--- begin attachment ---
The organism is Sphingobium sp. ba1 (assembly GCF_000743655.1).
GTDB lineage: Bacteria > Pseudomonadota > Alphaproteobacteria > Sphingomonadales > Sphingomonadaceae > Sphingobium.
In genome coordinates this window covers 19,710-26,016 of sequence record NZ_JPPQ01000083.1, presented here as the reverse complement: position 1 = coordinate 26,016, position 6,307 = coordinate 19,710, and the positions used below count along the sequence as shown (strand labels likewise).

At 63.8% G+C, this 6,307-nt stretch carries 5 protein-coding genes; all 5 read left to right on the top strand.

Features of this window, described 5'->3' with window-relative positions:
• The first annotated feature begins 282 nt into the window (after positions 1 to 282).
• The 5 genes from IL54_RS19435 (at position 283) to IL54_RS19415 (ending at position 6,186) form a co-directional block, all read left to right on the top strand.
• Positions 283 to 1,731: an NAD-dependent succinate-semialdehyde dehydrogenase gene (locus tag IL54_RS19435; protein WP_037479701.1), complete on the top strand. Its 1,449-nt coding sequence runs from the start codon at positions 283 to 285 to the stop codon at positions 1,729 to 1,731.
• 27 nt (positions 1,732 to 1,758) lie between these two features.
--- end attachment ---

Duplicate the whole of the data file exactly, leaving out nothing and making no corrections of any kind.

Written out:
The organism is Sphingobium sp. ba1 (assembly GCF_000743655.1).
GTDB lineage: Bacteria > Pseudomonadota > Alphaproteobacteria > Sphingomonadales > Sphingomonadaceae > Sphingobium.
In genome coordinates this window covers 19,710-26,016 of sequence record NZ_JPPQ01000083.1, presented here as the reverse complement: position 1 = coordinate 26,016, position 6,307 = coordinate 19,710, and the positions used below count along the sequence as shown (strand labels likewise).

At 63.8% G+C, this 6,307-nt stretch carries 5 protein-coding genes; all 5 read left to right on the top strand.

Features of this window, described 5'->3' with window-relative positions:
• The first annotated feature begins 282 nt into the window (after positions 1 to 282).
• The 5 genes from IL54_RS19435 (at position 283) to IL54_RS19415 (ending at position 6,186) form a co-directional block, all read left to right on the top strand.
• Positions 283 to 1,731: an NAD-dependent succinate-semialdehyde dehydrogenase gene (locus tag IL54_RS19435; protein WP_037479701.1), complete on the top strand. Its 1,449-nt coding sequence runs from the start codon at positions 283 to 285 to the stop codon at positions 1,729 to 1,731.
• 27 nt (positions 1,732 to 1,758) lie between these two features.